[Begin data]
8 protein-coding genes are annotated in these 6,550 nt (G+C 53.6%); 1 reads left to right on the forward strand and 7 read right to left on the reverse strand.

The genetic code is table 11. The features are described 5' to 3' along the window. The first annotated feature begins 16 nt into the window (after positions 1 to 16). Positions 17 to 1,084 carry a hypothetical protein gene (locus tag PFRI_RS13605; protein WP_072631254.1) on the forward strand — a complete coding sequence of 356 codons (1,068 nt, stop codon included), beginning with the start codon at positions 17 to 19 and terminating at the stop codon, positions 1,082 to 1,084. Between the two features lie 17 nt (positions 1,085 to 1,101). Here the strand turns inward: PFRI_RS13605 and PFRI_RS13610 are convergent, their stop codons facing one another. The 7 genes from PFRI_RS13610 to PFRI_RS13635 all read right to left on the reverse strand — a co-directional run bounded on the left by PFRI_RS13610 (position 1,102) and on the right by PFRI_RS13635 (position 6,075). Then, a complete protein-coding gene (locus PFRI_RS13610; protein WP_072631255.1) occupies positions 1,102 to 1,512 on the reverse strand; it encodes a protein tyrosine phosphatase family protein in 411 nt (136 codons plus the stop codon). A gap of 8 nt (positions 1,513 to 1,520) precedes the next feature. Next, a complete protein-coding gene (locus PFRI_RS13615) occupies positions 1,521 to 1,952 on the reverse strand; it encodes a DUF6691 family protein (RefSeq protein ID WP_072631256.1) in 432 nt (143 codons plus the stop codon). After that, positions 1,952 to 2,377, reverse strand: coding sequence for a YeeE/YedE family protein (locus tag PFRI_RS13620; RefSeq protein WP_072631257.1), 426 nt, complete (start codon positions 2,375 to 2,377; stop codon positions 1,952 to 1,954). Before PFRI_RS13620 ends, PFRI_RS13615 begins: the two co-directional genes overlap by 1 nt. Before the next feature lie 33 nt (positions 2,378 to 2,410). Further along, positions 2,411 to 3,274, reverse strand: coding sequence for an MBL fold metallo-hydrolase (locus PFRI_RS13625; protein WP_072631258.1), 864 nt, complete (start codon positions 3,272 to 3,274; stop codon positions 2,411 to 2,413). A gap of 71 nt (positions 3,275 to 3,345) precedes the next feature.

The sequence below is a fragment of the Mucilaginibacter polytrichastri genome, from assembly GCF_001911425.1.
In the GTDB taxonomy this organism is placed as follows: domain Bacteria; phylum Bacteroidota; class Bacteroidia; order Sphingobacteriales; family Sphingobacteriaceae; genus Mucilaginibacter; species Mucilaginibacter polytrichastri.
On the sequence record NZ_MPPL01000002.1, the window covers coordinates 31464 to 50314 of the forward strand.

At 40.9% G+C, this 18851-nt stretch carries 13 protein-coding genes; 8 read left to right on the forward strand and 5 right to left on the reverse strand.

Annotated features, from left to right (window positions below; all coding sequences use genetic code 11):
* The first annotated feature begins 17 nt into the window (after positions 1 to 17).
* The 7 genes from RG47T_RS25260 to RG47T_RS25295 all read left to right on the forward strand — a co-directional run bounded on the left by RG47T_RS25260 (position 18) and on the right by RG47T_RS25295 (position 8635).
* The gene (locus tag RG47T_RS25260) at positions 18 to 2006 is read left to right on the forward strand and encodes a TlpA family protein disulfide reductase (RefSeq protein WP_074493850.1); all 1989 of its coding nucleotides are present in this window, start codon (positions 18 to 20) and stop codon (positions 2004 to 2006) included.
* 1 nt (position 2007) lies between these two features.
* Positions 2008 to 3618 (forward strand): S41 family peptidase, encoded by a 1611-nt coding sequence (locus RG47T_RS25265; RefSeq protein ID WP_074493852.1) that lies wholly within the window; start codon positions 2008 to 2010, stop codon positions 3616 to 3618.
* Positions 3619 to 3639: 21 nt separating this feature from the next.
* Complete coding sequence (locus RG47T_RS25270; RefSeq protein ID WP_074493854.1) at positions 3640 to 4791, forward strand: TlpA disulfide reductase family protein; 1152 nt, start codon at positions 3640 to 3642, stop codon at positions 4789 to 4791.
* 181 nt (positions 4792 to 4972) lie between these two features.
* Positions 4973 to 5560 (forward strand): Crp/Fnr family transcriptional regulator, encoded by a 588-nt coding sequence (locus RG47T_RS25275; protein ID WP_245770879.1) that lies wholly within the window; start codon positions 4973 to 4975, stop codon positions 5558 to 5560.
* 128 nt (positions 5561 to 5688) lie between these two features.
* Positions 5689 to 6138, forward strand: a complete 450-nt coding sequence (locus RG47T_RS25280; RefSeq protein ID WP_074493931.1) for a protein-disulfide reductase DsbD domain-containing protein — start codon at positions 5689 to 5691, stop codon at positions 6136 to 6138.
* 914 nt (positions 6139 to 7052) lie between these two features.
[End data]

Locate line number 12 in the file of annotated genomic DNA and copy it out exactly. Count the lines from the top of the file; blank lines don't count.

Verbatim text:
* Positions 2008 to 3618 (forward strand): S41 family peptidase, encoded by a 1611-nt coding sequence (locus RG47T_RS25265; RefSeq protein ID WP_074493852.1) that lies wholly within the window; start codon positions 2008 to 2010, stop codon positions 3616 to 3618.